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Ting donates to Planet Water Foundation on behalf of TPO customers

Ting Planet Water

When TPO announced they were closing, we promised that, in the spirit of TPO, we’d donate $10 to Planet Water Foundation for every customer who made the move to Ting.

On TPO, customers were able to set aside a portion of their bill to be paid to a charity of their choice. We chose Planet Water Foundation because it was one of the most popular organizations among TPO customers.

Ting is proud to announce that we’re donating $50,000 to Planet Water Foundation, to support the good work they do to bring clean water to communities around the world through better access and hygiene education.

Introducing Ting Sans™

Ting Sans

Custom typefaces are all the rage these days. So it dawned on us at Ting HQ, are we not custom-font-worthy?

Buy or bring a new iPhone to Ting: plus, why we’re excited about eSIM


The title of this post kind of gives it all away but if you’re eyeing iPhone XR, iPhone Xs and iPhone Xs Max and thinking, well I’d love to bring me one of those to Ting, we’ve got great news.

All three new iPhone models will be compatible with Ting and they’ll be available in the Ting Shop. We’ll even have them for pre-order on September 14 for iPhone Xs and iPhone Xs Max and on October 19 for XR.

If you haven’t heard the latest iPhone news, here’s what we’re excited about in the new models.

Ting’s thoughts on the proposed T-Mobile and Sprint merger

T-Mobile and Sprint mergerWe’ve fielded some questions around the proposed T-Mobile and Sprint merger. We haven’t said too much because it’s a process. That process is now at a place where we can share our thoughts on the subject in more detail.

Consider this post the tl;dr of our 12-page letter to the FCC on the subject. We’re generally supportive of the proposed merger provided three main points are recognized and addressed. We also have some caveats and cautionary tales to share.

This post got pretty long itself, so here are those three central points in a more digestible format:

MVNOs like Ting, Google Fi, Republic Wireless, Consumer Cellular and others are the ones driving innovation, keeping prices down and service levels up. They need to be protected, especially if the “Big Four” carriers are to become three.

eSIM and other technology and standards allow Americans to take the cell phones that they own to any carrier they choose. The public demand for just this kind of innovation in device portability needs to be heard and honored if a merger is to be approved.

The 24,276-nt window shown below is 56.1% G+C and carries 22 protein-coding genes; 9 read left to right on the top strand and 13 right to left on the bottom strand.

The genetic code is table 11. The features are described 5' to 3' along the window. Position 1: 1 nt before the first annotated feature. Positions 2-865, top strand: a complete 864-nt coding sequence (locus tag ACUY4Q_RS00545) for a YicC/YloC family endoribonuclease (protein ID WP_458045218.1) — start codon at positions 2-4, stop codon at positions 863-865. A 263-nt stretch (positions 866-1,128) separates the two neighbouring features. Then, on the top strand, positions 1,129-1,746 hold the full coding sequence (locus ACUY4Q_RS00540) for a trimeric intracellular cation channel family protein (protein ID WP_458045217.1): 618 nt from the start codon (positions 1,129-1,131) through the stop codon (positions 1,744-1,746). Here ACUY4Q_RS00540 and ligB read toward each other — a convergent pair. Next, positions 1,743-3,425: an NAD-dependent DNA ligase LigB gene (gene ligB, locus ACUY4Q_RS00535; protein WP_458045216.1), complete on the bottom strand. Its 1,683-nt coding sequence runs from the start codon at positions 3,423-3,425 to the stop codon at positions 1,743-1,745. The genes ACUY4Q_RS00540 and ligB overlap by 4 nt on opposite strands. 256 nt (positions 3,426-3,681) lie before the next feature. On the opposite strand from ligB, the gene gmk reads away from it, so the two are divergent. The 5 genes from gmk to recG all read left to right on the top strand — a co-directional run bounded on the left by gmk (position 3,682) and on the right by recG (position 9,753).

Canadian cell phone service sucks. Mostly because of an anti-competitive three carrier, no challengers system. Service is inflexible and expensive because no one has any reason to make it anything different. Americans would be fools not to heed this warning.

Small Business owners can protect net neutrality

small business

Run a small business? You can save the Internet

The first week of May is National Small Business Week. If you operate a small business or startup, we’d like to enlist your help.

You may already have already heard that the Federal Communications Commission (FCC) plans to repeal net neutrality laws. In fact, the FCC has already voted to do so. Repealing these regulations will directly impact small businesses by allowing ISPs to create fast lanes and data caps, block specific sites or apps, throttle Internet speeds and charge exorbitant tolls. It would give the biggest corporations an even greater advantage over new startups and small mom-and-pop businesses.

The Senate will soon vote on the Congressional Review Act (CRA) to block the FCC’s repeal. Small business owners and net neutrality supporters can pressure our Senators to do the right thing and pass the CRA.

What does a T-Mobile / Sprint merger mean to Ting customers?

After many false starts, it looks as though the long-rumored Sprint and T-Mobile merger will be going ahead. For customers of an MVNO that offers service on both carrier networks, there are some very reasonable questions that come up.

What does a T-Mobile / Sprint merger mean to Ting and to Ting customers? For the foreseeable future, it doesn’t mean anything at all. Looking a little further downfield, we see this as a positive thing for Ting and for customers of established MVNOs like Ting.

First, we have no reason to believe that the conjoined entity will value the wholesale part of the business (that is, MVNOs) any differently than either carrier does today. What a viable MVNO like Ting offers to a carrier partner is guaranteed revenue with a minimum of effort attached. Easy money in so many words. We don’t see either carrier walking away from that, not now while they’re operating quasi-independently or later when they’re one carrier.

Sascha Segan from PC Mag takes the argument a step further, making a strong case for why the new T-Mobile needs to keep MVNOs happy.

The soon-to-be megacarrier has already talked about roaming across the two networks. Taking a longer view, the two networks will necessarily become one. Both in the near and the longer term, that means broader coverage all across the US on what is, for all intents and purposes, one network. That’s a good thing for Ting customers overall, so we’re happy about that too.

All these positives aside, Ting has always been an advocate for more competition, not less. Three “major carriers” is obviously less than four. Were this merger approved even six or seven years ago, the outlook might have been very different. However, MVNOs are one-way competition has been effectively forced on an industry that’s, shall we say, change-averse.

We always have and will keep our options open when it comes to working with carrier partners. In short, though, it’s MVNO business as usual.

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